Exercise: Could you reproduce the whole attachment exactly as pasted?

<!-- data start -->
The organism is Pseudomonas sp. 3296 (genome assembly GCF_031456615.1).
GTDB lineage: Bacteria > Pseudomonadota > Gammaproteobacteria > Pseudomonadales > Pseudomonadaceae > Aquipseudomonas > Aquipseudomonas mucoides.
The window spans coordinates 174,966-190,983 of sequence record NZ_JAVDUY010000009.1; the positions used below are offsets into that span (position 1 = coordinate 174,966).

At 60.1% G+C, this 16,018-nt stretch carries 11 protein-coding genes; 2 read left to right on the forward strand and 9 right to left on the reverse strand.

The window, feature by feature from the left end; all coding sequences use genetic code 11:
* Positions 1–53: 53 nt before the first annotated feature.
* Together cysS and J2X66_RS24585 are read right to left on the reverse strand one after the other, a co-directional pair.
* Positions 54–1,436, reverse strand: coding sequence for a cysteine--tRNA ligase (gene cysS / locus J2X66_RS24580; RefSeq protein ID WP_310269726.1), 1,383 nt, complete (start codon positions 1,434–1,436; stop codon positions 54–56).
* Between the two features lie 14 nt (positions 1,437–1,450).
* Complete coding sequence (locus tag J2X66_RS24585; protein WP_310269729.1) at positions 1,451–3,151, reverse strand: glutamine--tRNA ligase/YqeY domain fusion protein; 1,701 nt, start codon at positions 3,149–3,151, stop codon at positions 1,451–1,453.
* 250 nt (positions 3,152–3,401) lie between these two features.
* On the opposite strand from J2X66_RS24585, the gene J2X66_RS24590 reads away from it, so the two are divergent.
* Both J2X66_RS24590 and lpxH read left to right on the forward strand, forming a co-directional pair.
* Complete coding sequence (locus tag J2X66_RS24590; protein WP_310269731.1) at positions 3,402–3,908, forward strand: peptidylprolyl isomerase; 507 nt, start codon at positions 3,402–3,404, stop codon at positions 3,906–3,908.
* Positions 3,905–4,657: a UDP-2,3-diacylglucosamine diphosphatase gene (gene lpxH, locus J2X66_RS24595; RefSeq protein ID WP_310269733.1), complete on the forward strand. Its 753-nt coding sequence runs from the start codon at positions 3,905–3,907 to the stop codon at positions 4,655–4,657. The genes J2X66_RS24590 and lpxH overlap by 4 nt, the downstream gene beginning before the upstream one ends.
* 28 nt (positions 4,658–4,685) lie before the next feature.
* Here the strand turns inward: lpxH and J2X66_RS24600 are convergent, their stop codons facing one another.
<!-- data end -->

The organism is Pseudomonas sp. 3296 (genome assembly GCF_031456615.1).
GTDB lineage: Bacteria > Pseudomonadota > Gammaproteobacteria > Pseudomonadales > Pseudomonadaceae > Aquipseudomonas > Aquipseudomonas mucoides.
The window spans coordinates 174,966-190,983 of sequence record NZ_JAVDUY010000009.1; the positions used below are offsets into that span (position 1 = coordinate 174,966).

At 60.1% G+C, this 16,018-nt stretch carries 11 protein-coding genes; 2 read left to right on the forward strand and 9 right to left on the reverse strand.

The window, feature by feature from the left end; all coding sequences use genetic code 11:
* Positions 1–53: 53 nt before the first annotated feature.
* Together cysS and J2X66_RS24585 are read right to left on the reverse strand one after the other, a co-directional pair.
* Positions 54–1,436, reverse strand: coding sequence for a cysteine--tRNA ligase (gene cysS / locus J2X66_RS24580; RefSeq protein ID WP_310269726.1), 1,383 nt, complete (start codon positions 1,434–1,436; stop codon positions 54–56).
* Between the two features lie 14 nt (positions 1,437–1,450).
* Complete coding sequence (locus tag J2X66_RS24585; protein WP_310269729.1) at positions 1,451–3,151, reverse strand: glutamine--tRNA ligase/YqeY domain fusion protein; 1,701 nt, start codon at positions 3,149–3,151, stop codon at positions 1,451–1,453.
* 250 nt (positions 3,152–3,401) lie between these two features.
* On the opposite strand from J2X66_RS24585, the gene J2X66_RS24590 reads away from it, so the two are divergent.
* Both J2X66_RS24590 and lpxH read left to right on the forward strand, forming a co-directional pair.
* Complete coding sequence (locus tag J2X66_RS24590; protein WP_310269731.1) at positions 3,402–3,908, forward strand: peptidylprolyl isomerase; 507 nt, start codon at positions 3,402–3,404, stop codon at positions 3,906–3,908.
* Positions 3,905–4,657: a UDP-2,3-diacylglucosamine diphosphatase gene (gene lpxH, locus J2X66_RS24595; RefSeq protein ID WP_310269733.1), complete on the forward strand. Its 753-nt coding sequence runs from the start codon at positions 3,905–3,907 to the stop codon at positions 4,655–4,657. The genes J2X66_RS24590 and lpxH overlap by 4 nt, the downstream gene beginning before the upstream one ends.
* 28 nt (positions 4,658–4,685) lie before the next feature.
* Here the strand turns inward: lpxH and J2X66_RS24600 are convergent, their stop codons facing one another.